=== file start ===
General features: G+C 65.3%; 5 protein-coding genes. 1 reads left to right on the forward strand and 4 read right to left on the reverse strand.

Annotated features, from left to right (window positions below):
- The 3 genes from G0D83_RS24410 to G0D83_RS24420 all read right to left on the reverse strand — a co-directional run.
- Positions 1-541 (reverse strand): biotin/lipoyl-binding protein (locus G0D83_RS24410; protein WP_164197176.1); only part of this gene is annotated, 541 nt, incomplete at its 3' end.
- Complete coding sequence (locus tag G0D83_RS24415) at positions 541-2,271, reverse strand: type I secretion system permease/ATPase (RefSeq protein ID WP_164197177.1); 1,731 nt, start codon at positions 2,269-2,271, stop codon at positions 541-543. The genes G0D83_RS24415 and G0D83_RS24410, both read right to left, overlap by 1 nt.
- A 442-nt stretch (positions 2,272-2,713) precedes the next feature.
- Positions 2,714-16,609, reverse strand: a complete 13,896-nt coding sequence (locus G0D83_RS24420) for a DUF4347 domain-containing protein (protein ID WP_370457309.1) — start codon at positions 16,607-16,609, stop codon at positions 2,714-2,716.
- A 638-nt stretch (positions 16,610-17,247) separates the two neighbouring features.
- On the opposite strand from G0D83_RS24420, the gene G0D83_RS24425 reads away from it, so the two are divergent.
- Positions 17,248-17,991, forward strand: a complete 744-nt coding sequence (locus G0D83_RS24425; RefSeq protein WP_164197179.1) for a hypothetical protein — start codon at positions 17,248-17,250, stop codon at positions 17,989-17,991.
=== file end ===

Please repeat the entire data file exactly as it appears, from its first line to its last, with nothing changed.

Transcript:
General features: G+C 65.3%; 5 protein-coding genes. 1 reads left to right on the forward strand and 4 read right to left on the reverse strand.

Annotated features, from left to right (window positions below):
- The 3 genes from G0D83_RS24410 to G0D83_RS24420 all read right to left on the reverse strand — a co-directional run.
- Positions 1-541 (reverse strand): biotin/lipoyl-binding protein (locus G0D83_RS24410; protein WP_164197176.1); only part of this gene is annotated, 541 nt, incomplete at its 3' end.
- Complete coding sequence (locus tag G0D83_RS24415) at positions 541-2,271, reverse strand: type I secretion system permease/ATPase (RefSeq protein ID WP_164197177.1); 1,731 nt, start codon at positions 2,269-2,271, stop codon at positions 541-543. The genes G0D83_RS24415 and G0D83_RS24410, both read right to left, overlap by 1 nt.
- A 442-nt stretch (positions 2,272-2,713) precedes the next feature.
- Positions 2,714-16,609, reverse strand: a complete 13,896-nt coding sequence (locus G0D83_RS24420) for a DUF4347 domain-containing protein (protein ID WP_370457309.1) — start codon at positions 16,607-16,609, stop codon at positions 2,714-2,716.
- A 638-nt stretch (positions 16,610-17,247) separates the two neighbouring features.
- On the opposite strand from G0D83_RS24420, the gene G0D83_RS24425 reads away from it, so the two are divergent.
- Positions 17,248-17,991, forward strand: a complete 744-nt coding sequence (locus G0D83_RS24425; RefSeq protein WP_164197179.1) for a hypothetical protein — start codon at positions 17,248-17,250, stop codon at positions 17,989-17,991.